Every Sunday is market day in the small town of Charapoto’. Heading out early to catch the bus to market is an experience. We walk almost a mile to the bus stop. When a bus arrives – any bus heading that direction will do – you wave your hand and get out of the way. Once on board, you must be ready for a quick take-off. Hold on tight! As soon as the last person boarding has one foot in the door, the driver hits the accelerator! I believe I have a permanent hematoma of gargantuan proportions on my thigh from bumping into the arms of the bus seats. Painful… Anyway, the market makes me feel like I am living in a movie set. All of the people, the sights, the sounds the aromas.

Yes, this is quite the experience and is what I get for marrying a gypsy.  Is it worth it?  Yes.  So much yes!

Long Term Parking in San Jacinto?

We contracted for a bed and breakfast in Ecuador.  Have we lost our minds?  We did it spur of the moment.  We did it over drinks, with a slight buzz going on and a Pacific sunset over my shoulder.  He did it with the glint of a dream in his eye.  I agreed without hesitation or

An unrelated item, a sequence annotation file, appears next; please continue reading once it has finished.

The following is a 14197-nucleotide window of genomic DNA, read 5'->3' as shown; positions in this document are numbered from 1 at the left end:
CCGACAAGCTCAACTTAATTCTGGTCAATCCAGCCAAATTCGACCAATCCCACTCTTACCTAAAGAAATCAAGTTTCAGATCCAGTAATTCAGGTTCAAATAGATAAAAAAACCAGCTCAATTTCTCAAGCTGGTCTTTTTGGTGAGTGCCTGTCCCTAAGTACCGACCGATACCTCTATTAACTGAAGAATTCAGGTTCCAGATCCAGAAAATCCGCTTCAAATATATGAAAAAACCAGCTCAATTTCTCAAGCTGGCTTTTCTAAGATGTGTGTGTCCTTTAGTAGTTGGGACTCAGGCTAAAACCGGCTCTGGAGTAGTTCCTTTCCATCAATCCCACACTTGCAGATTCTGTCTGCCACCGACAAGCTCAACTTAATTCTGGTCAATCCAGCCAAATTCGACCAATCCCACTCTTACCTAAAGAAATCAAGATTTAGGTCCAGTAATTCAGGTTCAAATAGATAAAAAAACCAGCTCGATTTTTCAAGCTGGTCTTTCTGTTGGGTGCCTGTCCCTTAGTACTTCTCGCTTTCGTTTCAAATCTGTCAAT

Now, a couple of months later, that dream is still in his eyes and I am still ready to dive in.  But, the real-life maze and bureaucratic hoops are being navigated and jumped.  There are background investigations from the FBI and the state to get done.  There are birth certificates and a marriage licence to be translated and aposteled.   Income to be verified and notarized.

Fingerprints!  The Boyfriend’s (husband) flew right through.  Not a problem, investigation done in less than a week.  Mine?  Another story altogether.  The background investigation is done.  It is the fingerprints that are not.  I need to do them again.